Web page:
“There will be big deep transformations, and at the end this comes by listening attentively to what our customers are saying,” Bassi told me. “Everything we do comes from our user base, which is huge. This is why I was late today, I was talking with customers. We do this all the time, in person, on the phone. Our job to interpret their needs into technological trends. An advantage is that Dassault Systèmes is a very large organization in terms of R&D, with more than 5,000 people, this is a benefit, as the knowledge, the expertise we can derive from being part of this family puts us in a very strong position to help our customers.”
He continued, noting of 3D printing that “I believe it’s a very exciting moment for us.” Advances in technologies and materials are seeing additive manufacturing move toward production quality, which Bassi sees as a major area for growth. Mass customization, rather than mass production, is offering a unique growth opportunity for 3D printing in verticals including automotive and aerospace — and in these, “3D print makes it all possible,” he says. Eyeing major trends in additive manufacturing, design becomes a critical consideration, and one that the team behind SOLIDWORKS is working to enhance.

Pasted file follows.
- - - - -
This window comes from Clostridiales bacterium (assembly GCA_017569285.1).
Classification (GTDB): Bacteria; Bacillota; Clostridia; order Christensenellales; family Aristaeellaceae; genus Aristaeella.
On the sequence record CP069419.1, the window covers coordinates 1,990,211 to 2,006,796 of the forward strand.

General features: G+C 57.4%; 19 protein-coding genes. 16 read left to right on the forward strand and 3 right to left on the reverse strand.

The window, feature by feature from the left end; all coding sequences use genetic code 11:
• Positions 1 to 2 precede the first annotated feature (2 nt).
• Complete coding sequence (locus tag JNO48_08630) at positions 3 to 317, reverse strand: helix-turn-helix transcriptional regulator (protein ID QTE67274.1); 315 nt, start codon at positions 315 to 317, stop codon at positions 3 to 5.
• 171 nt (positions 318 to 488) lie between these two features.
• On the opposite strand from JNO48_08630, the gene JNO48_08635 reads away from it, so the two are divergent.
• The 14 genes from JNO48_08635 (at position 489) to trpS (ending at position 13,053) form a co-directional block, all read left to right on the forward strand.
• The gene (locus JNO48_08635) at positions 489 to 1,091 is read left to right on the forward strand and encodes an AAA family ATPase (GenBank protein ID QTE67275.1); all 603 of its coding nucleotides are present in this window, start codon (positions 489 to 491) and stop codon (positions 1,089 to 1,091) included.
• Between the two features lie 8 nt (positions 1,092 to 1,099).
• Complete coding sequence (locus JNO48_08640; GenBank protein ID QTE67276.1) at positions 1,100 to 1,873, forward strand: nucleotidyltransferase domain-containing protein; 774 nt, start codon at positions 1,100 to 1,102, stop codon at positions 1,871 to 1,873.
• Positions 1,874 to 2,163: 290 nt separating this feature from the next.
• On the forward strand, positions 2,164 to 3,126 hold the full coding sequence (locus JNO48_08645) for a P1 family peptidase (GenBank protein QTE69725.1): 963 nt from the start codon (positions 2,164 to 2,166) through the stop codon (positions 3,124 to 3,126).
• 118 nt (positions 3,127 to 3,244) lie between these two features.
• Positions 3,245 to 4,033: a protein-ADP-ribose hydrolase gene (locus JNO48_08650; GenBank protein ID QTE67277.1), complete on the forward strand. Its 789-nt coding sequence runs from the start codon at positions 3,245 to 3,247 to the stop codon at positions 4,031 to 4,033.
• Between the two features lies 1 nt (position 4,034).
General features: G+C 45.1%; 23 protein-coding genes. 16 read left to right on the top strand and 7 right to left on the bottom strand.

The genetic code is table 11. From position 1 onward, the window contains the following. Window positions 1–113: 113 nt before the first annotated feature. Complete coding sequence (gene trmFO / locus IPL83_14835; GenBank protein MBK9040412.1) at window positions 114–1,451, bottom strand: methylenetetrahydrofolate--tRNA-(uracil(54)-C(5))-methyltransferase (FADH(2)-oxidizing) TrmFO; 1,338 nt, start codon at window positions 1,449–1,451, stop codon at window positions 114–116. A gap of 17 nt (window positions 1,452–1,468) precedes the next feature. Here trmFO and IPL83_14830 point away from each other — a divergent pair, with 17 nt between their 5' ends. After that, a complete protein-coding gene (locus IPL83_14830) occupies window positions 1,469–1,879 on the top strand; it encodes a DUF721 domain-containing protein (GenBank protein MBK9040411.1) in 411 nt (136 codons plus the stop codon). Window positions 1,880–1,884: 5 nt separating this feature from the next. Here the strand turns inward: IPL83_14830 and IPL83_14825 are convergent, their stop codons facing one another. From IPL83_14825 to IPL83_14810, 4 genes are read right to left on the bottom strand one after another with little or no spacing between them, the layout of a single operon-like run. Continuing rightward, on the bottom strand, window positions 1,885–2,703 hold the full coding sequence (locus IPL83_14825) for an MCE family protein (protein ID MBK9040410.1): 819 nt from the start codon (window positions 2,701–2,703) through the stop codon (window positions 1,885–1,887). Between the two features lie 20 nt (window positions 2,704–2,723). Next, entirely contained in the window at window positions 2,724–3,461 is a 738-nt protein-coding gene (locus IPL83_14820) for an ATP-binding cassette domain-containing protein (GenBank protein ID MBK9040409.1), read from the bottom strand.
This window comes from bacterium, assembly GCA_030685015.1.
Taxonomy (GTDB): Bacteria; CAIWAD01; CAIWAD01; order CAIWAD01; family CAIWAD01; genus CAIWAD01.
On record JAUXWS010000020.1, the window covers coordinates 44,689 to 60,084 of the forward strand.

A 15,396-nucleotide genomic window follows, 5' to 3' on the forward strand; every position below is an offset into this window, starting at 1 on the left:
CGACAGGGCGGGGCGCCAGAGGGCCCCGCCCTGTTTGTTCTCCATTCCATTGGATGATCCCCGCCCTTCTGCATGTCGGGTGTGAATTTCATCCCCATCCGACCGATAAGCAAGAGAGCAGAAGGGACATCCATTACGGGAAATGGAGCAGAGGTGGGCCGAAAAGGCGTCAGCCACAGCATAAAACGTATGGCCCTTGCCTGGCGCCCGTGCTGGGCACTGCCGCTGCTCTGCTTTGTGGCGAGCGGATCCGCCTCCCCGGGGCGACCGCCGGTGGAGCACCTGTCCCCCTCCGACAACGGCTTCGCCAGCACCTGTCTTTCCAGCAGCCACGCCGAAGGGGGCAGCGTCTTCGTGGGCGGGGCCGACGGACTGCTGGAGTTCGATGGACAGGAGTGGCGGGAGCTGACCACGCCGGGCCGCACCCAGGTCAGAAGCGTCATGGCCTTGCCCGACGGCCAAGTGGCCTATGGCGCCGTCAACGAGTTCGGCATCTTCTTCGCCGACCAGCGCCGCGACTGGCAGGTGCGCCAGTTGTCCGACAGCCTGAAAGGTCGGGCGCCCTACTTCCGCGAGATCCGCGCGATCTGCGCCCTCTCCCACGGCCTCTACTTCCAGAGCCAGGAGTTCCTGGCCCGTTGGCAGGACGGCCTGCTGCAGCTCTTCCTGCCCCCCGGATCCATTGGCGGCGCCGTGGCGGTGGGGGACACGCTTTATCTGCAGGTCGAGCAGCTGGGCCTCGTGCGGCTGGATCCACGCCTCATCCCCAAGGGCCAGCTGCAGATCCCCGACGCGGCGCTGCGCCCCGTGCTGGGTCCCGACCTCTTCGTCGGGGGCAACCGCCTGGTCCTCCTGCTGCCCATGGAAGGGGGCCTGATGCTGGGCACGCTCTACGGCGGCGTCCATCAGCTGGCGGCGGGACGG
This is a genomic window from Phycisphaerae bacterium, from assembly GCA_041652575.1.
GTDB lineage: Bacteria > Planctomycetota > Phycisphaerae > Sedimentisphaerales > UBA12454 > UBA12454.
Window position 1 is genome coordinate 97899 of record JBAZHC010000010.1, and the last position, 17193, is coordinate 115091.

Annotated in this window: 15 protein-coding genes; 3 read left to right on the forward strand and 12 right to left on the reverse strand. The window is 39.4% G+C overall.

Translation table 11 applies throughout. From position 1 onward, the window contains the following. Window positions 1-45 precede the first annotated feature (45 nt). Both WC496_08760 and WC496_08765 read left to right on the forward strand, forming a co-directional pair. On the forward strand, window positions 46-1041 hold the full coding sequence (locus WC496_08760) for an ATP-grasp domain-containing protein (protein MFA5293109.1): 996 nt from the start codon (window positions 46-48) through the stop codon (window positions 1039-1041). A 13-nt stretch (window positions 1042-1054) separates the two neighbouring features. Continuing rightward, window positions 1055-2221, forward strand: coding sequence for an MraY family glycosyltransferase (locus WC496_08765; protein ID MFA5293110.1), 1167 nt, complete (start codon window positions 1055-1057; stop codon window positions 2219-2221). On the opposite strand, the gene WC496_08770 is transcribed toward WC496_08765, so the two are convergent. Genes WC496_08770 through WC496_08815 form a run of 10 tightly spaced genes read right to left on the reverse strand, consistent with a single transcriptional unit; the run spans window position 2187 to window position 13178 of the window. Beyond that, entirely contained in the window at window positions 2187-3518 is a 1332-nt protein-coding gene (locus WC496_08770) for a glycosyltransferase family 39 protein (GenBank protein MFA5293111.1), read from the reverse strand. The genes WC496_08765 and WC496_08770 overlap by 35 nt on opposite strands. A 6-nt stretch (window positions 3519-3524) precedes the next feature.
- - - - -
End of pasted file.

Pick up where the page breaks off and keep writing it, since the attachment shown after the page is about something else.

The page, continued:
“This is an exciting time for us,” Bassi told me. “I think we’re at the beginning of a new era. 3D printing is creating new opportunities for society.”
Here, he moved into two major areas of focus for 3D printing in democratization and sustainability. Behind both of these areas is the fablab movement, which, as noted in the 3DEXPERIENCE Lab, seeks to democratize innovation with accessible technology; “It’s our mission as well,” says Bassi.
My visit extended as well to discussions regarding educational efforts at SOLIDWORKS and an experiential visit to the virtual reality facility there, including the first VR CAVE in North America and a chance to check out the Living Heart Project where anatomy is directly at hand in virtual reality. Simulation is a key underpinning to Dassault’s approach, allowing for a deep look at designs prior to any physical production.[All photos: Sarah Goehrke]